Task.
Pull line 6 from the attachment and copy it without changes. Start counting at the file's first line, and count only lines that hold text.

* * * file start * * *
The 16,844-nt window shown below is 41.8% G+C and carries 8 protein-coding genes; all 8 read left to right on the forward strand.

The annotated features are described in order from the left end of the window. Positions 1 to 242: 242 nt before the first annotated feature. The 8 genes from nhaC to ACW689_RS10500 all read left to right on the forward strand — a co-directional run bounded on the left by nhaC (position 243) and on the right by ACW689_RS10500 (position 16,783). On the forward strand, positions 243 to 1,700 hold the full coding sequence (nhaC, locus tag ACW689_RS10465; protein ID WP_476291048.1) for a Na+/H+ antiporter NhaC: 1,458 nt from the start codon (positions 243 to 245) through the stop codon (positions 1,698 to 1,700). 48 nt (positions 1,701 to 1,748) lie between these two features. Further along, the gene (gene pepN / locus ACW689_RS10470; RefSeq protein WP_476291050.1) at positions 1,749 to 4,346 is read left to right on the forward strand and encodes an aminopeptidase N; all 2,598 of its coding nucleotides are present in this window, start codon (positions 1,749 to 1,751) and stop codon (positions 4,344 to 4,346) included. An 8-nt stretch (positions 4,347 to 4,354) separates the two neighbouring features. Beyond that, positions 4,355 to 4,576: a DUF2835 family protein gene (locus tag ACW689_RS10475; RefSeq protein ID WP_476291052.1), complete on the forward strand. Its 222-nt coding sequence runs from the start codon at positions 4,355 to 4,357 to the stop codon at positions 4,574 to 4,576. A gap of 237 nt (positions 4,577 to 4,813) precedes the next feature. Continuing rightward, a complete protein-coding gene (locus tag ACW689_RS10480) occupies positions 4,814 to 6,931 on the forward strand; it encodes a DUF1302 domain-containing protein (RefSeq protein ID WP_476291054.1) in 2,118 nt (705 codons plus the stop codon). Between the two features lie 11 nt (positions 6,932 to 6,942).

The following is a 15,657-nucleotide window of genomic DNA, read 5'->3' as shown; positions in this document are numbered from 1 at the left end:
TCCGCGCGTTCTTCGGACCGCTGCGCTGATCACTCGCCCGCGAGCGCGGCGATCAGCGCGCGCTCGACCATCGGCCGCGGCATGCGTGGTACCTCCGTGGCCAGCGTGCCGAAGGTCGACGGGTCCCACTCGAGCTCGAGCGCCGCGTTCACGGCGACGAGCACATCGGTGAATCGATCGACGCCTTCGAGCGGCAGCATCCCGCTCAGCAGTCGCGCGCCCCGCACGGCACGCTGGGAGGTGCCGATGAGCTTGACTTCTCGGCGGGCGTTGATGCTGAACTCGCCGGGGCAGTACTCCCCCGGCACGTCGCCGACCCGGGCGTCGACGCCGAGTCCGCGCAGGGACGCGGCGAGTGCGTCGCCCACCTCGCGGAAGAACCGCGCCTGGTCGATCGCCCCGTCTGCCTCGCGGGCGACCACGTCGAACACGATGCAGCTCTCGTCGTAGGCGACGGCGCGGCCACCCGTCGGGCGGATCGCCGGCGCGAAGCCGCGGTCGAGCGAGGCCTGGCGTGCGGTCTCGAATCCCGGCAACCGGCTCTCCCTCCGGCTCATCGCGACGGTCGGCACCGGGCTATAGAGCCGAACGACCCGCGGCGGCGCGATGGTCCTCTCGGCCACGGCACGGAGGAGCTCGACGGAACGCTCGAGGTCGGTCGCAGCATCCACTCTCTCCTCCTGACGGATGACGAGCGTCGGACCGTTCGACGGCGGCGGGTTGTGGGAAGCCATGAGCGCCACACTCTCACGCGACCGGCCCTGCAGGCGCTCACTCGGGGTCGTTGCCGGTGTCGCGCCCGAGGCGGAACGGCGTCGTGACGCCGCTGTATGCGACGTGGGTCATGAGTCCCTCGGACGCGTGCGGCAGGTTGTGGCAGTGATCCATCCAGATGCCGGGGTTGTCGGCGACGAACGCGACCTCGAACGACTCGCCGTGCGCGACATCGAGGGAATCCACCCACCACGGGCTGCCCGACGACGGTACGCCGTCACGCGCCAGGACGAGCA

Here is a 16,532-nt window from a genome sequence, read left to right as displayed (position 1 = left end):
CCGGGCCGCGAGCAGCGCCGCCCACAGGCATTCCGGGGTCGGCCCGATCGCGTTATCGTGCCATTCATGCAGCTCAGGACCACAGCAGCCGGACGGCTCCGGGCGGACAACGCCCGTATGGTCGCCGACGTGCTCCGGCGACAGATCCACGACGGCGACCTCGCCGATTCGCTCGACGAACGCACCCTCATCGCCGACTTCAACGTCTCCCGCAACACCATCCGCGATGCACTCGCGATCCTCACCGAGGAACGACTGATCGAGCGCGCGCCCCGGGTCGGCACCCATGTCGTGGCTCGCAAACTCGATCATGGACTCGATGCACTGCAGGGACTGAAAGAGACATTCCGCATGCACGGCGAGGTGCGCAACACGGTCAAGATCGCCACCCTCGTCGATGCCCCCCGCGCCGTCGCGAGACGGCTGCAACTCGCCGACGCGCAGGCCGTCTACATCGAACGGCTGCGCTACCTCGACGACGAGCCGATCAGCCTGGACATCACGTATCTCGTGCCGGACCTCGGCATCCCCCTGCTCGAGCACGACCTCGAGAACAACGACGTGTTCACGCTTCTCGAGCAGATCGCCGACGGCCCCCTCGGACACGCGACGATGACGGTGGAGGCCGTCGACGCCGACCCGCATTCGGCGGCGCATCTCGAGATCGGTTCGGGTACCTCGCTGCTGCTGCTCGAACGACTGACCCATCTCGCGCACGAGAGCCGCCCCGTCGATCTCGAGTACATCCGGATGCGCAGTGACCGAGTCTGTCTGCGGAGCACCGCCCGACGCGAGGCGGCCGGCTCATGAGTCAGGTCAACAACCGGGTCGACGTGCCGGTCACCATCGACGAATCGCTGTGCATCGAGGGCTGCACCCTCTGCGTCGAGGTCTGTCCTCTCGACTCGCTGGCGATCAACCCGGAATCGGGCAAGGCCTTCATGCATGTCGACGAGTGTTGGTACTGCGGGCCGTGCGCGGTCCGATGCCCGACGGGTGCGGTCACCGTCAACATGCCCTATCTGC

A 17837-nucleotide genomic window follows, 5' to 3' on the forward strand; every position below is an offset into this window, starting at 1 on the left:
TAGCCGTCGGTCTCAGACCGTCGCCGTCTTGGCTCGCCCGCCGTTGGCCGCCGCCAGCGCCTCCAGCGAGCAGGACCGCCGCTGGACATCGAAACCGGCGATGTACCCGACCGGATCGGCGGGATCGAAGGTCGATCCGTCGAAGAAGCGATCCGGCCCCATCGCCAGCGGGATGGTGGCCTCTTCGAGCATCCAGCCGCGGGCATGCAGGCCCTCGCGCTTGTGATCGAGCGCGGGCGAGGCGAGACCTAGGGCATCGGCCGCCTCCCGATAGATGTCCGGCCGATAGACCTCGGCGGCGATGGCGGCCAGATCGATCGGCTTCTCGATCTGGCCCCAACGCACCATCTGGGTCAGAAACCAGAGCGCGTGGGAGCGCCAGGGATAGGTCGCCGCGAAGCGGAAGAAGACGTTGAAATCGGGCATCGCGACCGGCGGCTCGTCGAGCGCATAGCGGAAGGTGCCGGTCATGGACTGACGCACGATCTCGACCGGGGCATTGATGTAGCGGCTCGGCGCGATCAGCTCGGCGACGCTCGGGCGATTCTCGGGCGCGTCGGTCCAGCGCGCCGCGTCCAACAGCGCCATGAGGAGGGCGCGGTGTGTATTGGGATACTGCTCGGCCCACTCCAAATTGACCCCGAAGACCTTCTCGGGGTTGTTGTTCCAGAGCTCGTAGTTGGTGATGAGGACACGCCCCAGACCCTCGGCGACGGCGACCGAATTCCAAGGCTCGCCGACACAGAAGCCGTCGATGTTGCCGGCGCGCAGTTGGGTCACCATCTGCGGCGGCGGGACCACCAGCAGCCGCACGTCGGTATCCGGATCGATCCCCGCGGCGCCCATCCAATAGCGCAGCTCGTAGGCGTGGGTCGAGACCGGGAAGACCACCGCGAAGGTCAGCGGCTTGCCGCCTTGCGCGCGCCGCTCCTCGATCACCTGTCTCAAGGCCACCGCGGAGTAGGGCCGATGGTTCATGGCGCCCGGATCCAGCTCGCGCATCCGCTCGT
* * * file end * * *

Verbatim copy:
CCGGGCCGCGAGCAGCGCCGCCCACAGGCATTCCGGGGTCGGCCCGATCGCGTTATCGTGCCATTCATGCAGCTCAGGACCACAGCAGCCGGACGGCTCCGGGCGGACAACGCCCGTATGGTCGCCGACGTGCTCCGGCGACAGATCCACGACGGCGACCTCGCCGATTCGCTCGACGAACGCACCCTCATCGCCGACTTCAACGTCTCCCGCAACACCATCCGCGATGCACTCGCGATCCTCACCGAGGAACGACTGATCGAGCGCGCGCCCCGGGTCGGCACCCATGTCGTGGCTCGCAAACTCGATCATGGACTCGATGCACTGCAGGGACTGAAAGAGACATTCCGCATGCACGGCGAGGTGCGCAACACGGTCAAGATCGCCACCCTCGTCGATGCCCCCCGCGCCGTCGCGAGACGGCTGCAACTCGCCGACGCGCAGGCCGTCTACATCGAACGGCTGCGCTACCTCGACGACGAGCCGATCAGCCTGGACATCACGTATCTCGTGCCGGACCTCGGCATCCCCCTGCTCGAGCACGACCTCGAGAACAACGACGTGTTCACGCTTCTCGAGCAGATCGCCGACGGCCCCCTCGGACACGCGACGATGACGGTGGAGGCCGTCGACGCCGACCCGCATTCGGCGGCGCATCTCGAGATCGGTTCGGGTACCTCGCTGCTGCTGCTCGAACGACTGACCCATCTCGCGCACGAGAGCCGCCCCGTCGATCTCGAGTACATCCGGATGCGCAGTGACCGAGTCTGTCTGCGGAGCACCGCCCGACGCGAGGCGGCCGGCTCATGAGTCAGGTCAACAACCGGGTCGACGTGCCGGTCACCATCGACGAATCGCTGTGCATCGAGGGCTGCACCCTCTGCGTCGAGGTCTGTCCTCTCGACTCGCTGGCGATCAACCCGGAATCGGGCAAGGCCTTCATGCATGTCGACGAGTGTTGGTACTGCGGGCCGTGCGCGGTCCGATGCCCGACGGGTGCGGTCACCGTCAACATGCCCTATCTGC